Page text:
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Old 01-02-2018, 07:06 AM
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Often heirs of the owners have experienced the absence of family during some 'holiday' weekends such as Christmas Eve where some shops would be open until 6:00 p.m. only to reopen the day after and having to use the short time off for the after holiday sale. The heirs choose not to have their lives interrupted because of the family business. That last sale "Is" the "Last Sale". They do appreciate any and all financial benefits but still can't compare to "time with family", precious memories lost because of having never been created!!

Last edited by QuiltnNan; 01-02-2018 at 09:17 AM. Reason: remove shouting/all caps
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Old 01-02-2018, 07:42 AM
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Change will happen, nothing can stop that. We are the last generation to know how life was before knowledge on demand.
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Old 01-02-2018, 09:33 AM
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Retail is hard, hard work. Dealing with the general public is even harder. There is nothing nicer than walking into a quilt shop for the first time and being greeted warmly and told to enjoy yourself and let them know if you need any kind of help. Smelling freshly brewed coffee and seeing spouses and significant others hanging out in a comfy chair while you browse to your heart's content. Nothing like seeing and touching the fabrics. Love looking at shop samples for fresh inspiration. This is something online shops can never provide. Still, I do enjoy being able to poke around fabric sites any time of day or night in my pjs. Sadly, I fear the brick and mortar quilt shops will join the dinosauers within the next 20 years. Remember when even a small town could support one or more yarn shops? Sure you paid more but the quality was excellent and the owner was there to help you through a difficult pattern or even fix a major mistake.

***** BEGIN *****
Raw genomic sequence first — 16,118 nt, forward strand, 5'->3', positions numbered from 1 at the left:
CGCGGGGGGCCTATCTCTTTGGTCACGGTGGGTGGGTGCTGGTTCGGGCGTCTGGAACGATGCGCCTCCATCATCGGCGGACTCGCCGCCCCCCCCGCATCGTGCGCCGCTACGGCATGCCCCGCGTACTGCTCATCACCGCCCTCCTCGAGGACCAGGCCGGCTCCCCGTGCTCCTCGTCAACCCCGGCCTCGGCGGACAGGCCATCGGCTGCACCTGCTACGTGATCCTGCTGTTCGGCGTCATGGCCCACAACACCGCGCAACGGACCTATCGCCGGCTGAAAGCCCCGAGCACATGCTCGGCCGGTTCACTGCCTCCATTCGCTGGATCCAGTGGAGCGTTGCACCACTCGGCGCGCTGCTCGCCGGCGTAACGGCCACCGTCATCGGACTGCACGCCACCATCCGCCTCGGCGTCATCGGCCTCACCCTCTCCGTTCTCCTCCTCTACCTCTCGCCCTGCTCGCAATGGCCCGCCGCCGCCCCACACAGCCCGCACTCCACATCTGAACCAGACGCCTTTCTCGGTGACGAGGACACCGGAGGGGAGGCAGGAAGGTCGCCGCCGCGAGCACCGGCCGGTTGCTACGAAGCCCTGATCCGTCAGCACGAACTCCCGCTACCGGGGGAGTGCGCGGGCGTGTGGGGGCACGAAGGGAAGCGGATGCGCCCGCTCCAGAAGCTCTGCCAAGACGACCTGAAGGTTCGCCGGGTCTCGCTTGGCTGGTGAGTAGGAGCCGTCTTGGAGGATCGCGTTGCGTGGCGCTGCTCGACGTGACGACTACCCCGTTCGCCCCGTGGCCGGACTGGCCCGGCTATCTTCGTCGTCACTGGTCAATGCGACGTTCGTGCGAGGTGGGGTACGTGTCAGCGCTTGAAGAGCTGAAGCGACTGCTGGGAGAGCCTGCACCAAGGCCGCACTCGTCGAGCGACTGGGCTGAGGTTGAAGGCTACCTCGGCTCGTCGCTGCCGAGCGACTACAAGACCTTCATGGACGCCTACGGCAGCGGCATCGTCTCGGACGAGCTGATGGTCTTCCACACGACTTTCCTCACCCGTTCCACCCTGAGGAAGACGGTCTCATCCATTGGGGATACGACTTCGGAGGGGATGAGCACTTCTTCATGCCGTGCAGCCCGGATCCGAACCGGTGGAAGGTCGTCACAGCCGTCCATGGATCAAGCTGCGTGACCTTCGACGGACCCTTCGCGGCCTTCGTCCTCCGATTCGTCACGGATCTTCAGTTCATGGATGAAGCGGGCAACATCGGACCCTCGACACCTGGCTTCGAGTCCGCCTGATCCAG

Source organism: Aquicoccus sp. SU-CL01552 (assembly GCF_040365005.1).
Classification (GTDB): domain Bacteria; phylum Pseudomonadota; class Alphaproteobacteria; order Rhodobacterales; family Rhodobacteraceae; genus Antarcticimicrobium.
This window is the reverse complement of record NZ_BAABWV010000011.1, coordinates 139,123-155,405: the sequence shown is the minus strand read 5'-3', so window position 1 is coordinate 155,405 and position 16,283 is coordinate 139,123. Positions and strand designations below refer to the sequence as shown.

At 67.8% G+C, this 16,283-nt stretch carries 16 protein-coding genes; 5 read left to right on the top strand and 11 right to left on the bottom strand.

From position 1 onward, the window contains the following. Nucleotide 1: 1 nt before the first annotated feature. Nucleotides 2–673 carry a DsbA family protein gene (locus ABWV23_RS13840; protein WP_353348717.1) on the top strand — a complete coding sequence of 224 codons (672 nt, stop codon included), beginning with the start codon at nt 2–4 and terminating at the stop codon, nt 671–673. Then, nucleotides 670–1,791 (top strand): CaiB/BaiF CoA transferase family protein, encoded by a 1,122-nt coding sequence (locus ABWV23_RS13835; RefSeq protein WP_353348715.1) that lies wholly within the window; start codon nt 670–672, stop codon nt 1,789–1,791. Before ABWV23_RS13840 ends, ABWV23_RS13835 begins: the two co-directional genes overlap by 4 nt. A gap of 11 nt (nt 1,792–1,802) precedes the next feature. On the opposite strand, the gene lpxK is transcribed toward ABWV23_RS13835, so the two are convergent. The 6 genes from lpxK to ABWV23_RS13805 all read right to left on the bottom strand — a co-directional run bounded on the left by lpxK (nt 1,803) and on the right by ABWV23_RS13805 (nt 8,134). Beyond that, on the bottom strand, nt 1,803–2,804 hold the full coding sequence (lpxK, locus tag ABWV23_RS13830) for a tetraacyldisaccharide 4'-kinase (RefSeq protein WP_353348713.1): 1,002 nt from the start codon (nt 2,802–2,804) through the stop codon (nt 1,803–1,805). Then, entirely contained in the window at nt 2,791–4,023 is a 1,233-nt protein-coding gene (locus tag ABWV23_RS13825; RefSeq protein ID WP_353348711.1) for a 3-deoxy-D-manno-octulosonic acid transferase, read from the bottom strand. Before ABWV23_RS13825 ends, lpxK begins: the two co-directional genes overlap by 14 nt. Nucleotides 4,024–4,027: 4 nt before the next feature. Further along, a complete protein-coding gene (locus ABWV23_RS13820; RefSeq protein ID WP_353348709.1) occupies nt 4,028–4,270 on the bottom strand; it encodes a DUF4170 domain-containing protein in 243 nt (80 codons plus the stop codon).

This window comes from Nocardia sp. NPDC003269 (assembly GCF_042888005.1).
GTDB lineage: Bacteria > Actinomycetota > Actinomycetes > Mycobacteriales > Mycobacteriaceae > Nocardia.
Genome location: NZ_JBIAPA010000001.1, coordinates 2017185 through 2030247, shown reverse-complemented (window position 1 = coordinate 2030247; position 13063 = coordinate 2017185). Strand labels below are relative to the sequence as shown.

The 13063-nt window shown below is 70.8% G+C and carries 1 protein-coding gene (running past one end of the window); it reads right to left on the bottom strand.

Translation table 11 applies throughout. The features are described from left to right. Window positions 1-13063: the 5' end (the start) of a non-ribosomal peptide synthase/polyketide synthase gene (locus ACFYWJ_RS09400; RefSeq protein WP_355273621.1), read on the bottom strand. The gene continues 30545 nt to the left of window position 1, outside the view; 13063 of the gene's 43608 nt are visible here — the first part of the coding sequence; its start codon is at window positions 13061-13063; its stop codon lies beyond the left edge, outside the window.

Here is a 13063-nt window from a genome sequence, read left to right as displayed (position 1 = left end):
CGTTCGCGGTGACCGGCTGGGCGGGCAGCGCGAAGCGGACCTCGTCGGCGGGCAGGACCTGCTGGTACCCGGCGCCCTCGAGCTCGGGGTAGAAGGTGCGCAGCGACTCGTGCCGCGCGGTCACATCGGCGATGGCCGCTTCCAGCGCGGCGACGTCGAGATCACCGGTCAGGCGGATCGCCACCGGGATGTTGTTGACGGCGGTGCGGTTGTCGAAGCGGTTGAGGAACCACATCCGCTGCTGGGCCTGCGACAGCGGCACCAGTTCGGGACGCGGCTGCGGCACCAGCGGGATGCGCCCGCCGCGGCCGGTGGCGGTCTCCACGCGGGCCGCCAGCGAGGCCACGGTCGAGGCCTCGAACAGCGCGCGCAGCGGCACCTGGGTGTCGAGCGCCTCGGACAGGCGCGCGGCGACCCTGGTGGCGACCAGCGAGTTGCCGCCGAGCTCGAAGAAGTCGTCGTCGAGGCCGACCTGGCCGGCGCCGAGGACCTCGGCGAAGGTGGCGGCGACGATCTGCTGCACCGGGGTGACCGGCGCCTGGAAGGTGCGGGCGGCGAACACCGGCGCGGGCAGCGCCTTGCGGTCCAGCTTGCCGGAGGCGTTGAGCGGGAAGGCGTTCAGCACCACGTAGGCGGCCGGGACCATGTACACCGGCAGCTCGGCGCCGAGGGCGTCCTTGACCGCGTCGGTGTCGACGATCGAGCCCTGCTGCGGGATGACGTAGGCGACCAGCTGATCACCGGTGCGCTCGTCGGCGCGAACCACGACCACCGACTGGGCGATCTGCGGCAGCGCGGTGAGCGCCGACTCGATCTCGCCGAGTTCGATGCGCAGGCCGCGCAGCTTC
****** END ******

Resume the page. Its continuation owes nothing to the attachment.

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Old 01-02-2018, 10:16 AM
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Independent retail is very fluid. It's demanding and you do see a lot of burn out/retirement. Enjoy and support them while they are there!
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Old 01-02-2018, 10:26 AM
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Years ago, everyone bemoaned how Walmart was closing Mom & Pops. We had several fabric stores close here after Walmart started selling fabric. Then, Walmart closed their fabric department. We were left with just mail order or driving to Memphis or Jackson, about 2 hours to get material.

I worked my way thru college cutting for my aunt who owned a Hancock's. She saw the writing on the wall when Walmart opened in her home town back in the early 80's and sold her store. The poor woman that bought it was out of business about 2 years later. She couldn't even pay the rent because sales had gotten so bad.

Walmart did reopen their fabric dept here last year, so I can get some things, but I've gotten accustomed to buying online. It appears karma can and does bite. Walmart fabric will soon be closed due to them not being able to compete with online. Couldn't happen to a nicer company.

I do miss being able to feel and compare the different bolts of material. There's no way to duplicate that online.